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ESL forum > Grammar and Linguistics > To be allowed to    

To be allowed to


To be allowed to
Hi there,
I īve come across a sentence in a grammar book:
He wasn īt allowed to board the plane= He couldn īt board the plane (it is permission).
However, when we say;
He was allowed to see the patient, we can īt use "could" instead of "was allowed to". Can anyone tell me why it is like this?

29 Sep 2011      


 We usually use was / were allowed /could in interrogative and negative sentences for permission, and was/were allowed in affirmative sentences.
 If a particular action was permitted and performed we use was/were allowed instead of could,

29 Sep 2011     

United States

I will tell you how it sounds to my native ear. 
When I hear, "He couldn īt board the plane," I think, "Did he not have his passport or driver īs license?"  In that case, he would not be allowed.  But there could have also been a mechanical problem with the aircraft, something blocking the entry, or maybe he was struck by fear, or else he fell in the hall and broke his leg.  There are other reasons besides permission that someone "could not" do something.  Permission is implied but these same words may be used other ways.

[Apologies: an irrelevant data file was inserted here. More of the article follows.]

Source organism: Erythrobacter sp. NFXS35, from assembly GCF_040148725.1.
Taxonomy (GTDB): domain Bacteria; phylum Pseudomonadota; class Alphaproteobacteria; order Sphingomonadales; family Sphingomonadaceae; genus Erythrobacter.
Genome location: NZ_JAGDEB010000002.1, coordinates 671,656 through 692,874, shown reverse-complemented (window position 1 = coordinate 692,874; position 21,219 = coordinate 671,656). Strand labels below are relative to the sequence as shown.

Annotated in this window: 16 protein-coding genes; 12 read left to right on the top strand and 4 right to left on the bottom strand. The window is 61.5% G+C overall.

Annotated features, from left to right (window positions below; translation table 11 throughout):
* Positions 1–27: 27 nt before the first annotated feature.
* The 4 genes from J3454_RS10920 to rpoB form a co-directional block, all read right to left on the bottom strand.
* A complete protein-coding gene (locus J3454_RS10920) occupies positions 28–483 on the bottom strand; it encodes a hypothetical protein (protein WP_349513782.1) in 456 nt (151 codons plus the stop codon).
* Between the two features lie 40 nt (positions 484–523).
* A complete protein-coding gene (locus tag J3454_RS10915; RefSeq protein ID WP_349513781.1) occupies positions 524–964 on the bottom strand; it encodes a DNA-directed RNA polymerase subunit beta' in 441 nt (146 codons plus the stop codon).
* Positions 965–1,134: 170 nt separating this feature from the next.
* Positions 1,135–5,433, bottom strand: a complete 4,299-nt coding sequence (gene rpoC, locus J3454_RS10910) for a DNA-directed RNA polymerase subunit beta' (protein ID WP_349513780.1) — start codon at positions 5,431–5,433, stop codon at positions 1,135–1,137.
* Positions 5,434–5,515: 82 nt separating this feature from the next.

When I hear, "He could board the plane," I think of his choice.  If there is no one denying permission then "could" leaves it wide open to the actor to make a decision.  Then the sentence might lead to what other choices exist.  You could still say, "He could see the patient," to indicate permission;  I, for one, give you permission.  But the word in the affirmative is more likely to express choice. 
"The visiting hours were from 5 to 6 so he could see the patient after work."
"He had lost his passport, but since he had a driver īs license he could board the plane." 
These sentences are fine. 

30 Sep 2011     


Thank you.

2 Oct 2011